Mike B Comments: I have a 2002 C320 Wagon that I bought used. Park brake cables were disconnected when I bought it. Great negotiation point by the way. So the other day while driving I had a loud vibration from the right rear. I pulled apart the rear brake assembly and the expanding frame/lock was laying loose in the drum. Is this part available or is a trip to the salvage yard in my future
June 7, 2015
  Followup from the Pelican Staff: Check that the backing plate is in good shape and the hold down holes are not damaged. We should be able to get that for you.

Give our parts specialists a call at 1-888-280-7799. They can figure out what part or repair kit you need.
- Nick at Pelican Parts
 
mohit Comments: I own c180 1999 Mercedes. One day I was driving to work and 10 minutes on the highway at 90kmh I heard squeaking noise. I thought I need new sets of brakes, not long after that I heard a grinding noise very bad. I pulled over to have a look what's going on could not find anything. Got it towed.came home pull the rotors of and saw the park brake holding spring snapped inside the mechanism attached to the cable chewed in few pieces. I took the whole thing out. Can I get a repair kit or I have to replace the whole unit.
May 17, 2015
  Followup from the Pelican Staff: There are brake shoes and springs you can replace. However, make sure the hold down holes in the backing plate are in good shape and not rusted out. Give our parts specialists a call at 1-888-280-7799. They can figure out what part or repair kit you need.
- Nick at Pelican Parts
 
Mai Comments: Hi Nick... yes the shoes are seated correctly, the cables do have the normal tension, I will release the spring tensioner in order to extend the cable since I can't find an adjuster other than at break assembly. My beast is a 94 S320.

Thanks.
April 14, 2015
  Followup from the Pelican Staff: Back the cables off. If the shoes are seated and adjusters are backed off, only other thing could be wrong parts. - Nick at Pelican Parts  
Mai Comments: I have the same problem as Daniel and Papasmurf, the adjuster are all the way off but the roter hub will just not go back in its place.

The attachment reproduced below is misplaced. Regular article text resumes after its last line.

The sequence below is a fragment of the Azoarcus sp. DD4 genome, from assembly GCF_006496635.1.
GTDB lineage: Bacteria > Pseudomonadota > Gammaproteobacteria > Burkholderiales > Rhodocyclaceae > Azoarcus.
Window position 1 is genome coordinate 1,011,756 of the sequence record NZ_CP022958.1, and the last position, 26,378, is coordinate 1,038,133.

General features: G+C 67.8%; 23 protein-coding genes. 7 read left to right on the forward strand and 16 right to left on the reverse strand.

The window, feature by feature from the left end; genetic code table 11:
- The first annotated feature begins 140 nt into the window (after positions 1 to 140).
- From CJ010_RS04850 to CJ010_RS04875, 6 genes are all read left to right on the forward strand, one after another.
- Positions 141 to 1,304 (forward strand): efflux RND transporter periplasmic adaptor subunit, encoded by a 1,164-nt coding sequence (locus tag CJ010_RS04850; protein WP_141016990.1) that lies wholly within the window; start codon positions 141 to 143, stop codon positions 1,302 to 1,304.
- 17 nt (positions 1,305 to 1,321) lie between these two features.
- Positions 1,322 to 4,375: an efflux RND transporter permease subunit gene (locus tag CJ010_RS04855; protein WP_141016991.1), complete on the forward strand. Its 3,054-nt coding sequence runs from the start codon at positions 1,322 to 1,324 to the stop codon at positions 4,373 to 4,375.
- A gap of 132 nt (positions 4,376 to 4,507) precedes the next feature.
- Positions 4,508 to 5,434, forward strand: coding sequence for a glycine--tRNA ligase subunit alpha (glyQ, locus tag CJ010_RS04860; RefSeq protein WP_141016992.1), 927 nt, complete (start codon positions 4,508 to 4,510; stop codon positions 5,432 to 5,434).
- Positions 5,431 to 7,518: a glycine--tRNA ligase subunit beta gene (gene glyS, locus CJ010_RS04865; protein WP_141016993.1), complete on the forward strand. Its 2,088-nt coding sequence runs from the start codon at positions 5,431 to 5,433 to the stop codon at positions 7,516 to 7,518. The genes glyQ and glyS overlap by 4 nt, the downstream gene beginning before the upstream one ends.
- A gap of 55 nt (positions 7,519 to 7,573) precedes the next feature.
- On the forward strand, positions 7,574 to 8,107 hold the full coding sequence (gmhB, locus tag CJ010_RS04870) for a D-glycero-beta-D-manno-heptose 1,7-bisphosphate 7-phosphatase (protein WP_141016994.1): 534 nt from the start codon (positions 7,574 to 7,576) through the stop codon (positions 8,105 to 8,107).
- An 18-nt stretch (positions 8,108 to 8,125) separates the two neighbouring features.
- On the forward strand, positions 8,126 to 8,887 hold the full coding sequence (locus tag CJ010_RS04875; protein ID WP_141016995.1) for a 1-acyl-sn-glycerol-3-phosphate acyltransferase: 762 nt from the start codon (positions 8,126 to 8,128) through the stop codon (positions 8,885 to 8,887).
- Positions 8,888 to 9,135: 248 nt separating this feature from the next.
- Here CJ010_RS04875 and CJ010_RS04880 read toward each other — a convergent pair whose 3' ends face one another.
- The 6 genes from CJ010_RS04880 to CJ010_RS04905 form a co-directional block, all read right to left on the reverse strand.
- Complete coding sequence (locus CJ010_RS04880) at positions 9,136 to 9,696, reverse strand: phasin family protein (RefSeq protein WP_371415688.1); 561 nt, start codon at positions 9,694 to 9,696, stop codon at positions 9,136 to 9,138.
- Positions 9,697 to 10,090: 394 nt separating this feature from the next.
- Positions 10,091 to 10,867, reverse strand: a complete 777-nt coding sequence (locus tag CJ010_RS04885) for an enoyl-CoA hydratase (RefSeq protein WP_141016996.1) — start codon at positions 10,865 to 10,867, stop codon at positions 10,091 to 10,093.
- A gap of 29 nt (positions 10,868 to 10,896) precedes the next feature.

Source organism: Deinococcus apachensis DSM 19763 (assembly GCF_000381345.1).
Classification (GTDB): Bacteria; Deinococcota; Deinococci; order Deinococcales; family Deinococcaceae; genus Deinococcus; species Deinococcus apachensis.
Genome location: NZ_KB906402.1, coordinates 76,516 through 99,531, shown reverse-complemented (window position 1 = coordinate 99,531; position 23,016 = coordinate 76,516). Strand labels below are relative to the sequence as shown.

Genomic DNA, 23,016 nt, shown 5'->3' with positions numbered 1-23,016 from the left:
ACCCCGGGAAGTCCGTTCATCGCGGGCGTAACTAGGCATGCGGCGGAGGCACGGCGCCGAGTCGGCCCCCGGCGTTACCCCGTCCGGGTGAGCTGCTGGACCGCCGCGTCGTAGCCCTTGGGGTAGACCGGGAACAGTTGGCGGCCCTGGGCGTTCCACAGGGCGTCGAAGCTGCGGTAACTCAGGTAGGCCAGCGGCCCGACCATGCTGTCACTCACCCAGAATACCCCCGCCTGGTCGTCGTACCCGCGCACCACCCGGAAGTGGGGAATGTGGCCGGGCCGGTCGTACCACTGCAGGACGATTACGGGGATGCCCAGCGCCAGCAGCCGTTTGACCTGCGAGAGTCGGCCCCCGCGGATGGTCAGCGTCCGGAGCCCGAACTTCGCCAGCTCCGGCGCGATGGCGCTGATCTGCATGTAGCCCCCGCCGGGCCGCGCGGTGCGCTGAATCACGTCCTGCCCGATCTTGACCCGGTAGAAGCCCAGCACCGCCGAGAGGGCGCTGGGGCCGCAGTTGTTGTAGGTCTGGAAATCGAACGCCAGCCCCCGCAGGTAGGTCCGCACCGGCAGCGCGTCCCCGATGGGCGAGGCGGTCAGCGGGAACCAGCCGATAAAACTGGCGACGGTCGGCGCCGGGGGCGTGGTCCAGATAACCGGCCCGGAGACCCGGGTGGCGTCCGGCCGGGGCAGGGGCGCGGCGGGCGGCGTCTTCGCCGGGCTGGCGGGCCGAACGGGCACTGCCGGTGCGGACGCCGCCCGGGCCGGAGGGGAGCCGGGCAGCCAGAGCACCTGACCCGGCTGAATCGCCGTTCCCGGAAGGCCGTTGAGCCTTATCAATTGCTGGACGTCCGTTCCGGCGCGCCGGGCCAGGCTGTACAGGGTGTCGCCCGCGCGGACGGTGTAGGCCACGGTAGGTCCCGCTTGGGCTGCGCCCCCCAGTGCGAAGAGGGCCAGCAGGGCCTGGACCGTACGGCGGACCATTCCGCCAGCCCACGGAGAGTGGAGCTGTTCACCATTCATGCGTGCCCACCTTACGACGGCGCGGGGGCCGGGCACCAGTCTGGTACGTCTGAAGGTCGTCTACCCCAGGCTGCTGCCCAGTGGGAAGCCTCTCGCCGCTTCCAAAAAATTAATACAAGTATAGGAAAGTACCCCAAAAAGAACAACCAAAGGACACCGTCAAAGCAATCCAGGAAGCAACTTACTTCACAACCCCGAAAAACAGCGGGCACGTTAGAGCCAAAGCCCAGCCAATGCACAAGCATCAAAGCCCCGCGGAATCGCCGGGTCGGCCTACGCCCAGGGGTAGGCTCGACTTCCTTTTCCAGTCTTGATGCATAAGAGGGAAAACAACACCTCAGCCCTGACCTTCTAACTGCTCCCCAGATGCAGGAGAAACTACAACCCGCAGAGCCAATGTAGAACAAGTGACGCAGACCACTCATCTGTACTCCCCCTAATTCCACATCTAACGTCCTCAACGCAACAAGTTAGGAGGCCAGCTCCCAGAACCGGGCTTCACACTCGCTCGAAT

April 13, 2015
  Followup from the Pelican Staff: Check that the cables are are fully released. Then check if the shoes are seated correctly. - Nick at Pelican Parts  
JohnnyBravo Comments: Awesome pics, saved me alot of time. Makes owning a Mercedes not soo bad...
April 4, 2015
  Followup from the Pelican Staff: Thanks for the feedback. Glad we could help.
- Nick at Pelican Parts
 
papasmurf Comments: I have encountered the same problem as Daniel The hubs will not go back on the new disks. Any suggestions Thanks
February 24, 2015
  Followup from the Pelican Staff: Be sure the parking brake adjusters are all the way backed off. - Nick at Pelican Parts  
daniel Comments: i have changed my rear brake shoes on my mercedes sprinter van and my disc hub will not fit back on....
what would be the problem?
January 21, 2015
  Followup from the Pelican Staff: Could be. Are the parking brake shoes hitting the rotor hub? - Nick at Pelican Parts  
Niall Comments: Your diagrams and explanations are of great help whether for diagnostics or actually doing the work, thanks Niall
May 16, 2014
  Followup from the Pelican Staff: Thanks for the feedback. Glad we could help.
- Nick at Pelican Parts
 
coffeetheman3 Comments: does anyone know where I can buy a Banjo Bolt ?
February 18, 2014
  Followup from the Pelican Staff: Give our parts specialists a call at 1-888-280-7799. They can help you find the right part.
- Nick at Pelican Parts
 
coffeetheman3 Comments: Thanks Nick, for the info, will have the garage to check it.
Don
December 21, 2013
  Followup from the Pelican Staff: No problem. Let us know what you find. - Nick at Pelican Parts  
coffeetheman3 Comments: My 1987 300D has to much play when I put it in part. jack the car and moved the drive shaft back and faward and have a loud clunk in the back of transmission, any ideal to help
Don
December 20, 2013
  Followup from the Pelican Staff: Inspect the universal joints and connections at the driveshafts. if they are tight, there may be a mechanical fault inside the transmission. Possible gear or bearing play.- Nick at Pelican Parts  
Ivan Wood Comments: I bought Bosch rotors from you last October but could not get the parking brake to adjust without catching and had to leave the adjuster at minimum. On checking the brakes yesterday I found that it looks like the machined width of the drum where the shoes sits is not wide enough and consequently when you tighten up the wheel nuts it squeezes the shoe against the step in the machining causing the brakes to bind on the sides. I believe it is a problem with the machining tolerances at manufacture.
July 19, 2013
  Followup from the Pelican Staff: This sounds like incorrect parts.
Please contact 888-280-7799 with your VIN# to verify parts and for other options at this late date.
-whunter-
 
Tom Comments: I like your articles. Though obvious you might just put a one liner in that "the inside hb of the disc is the drum of the parking brake," as you do not show it in the pics.
May 23, 2013
  Followup from the Pelican Staff: Thank you for your comments. We have rewritten the article to include your suggestion and look forward to any other feeback you might have.
Thanks again
- Steve at Pelican Parts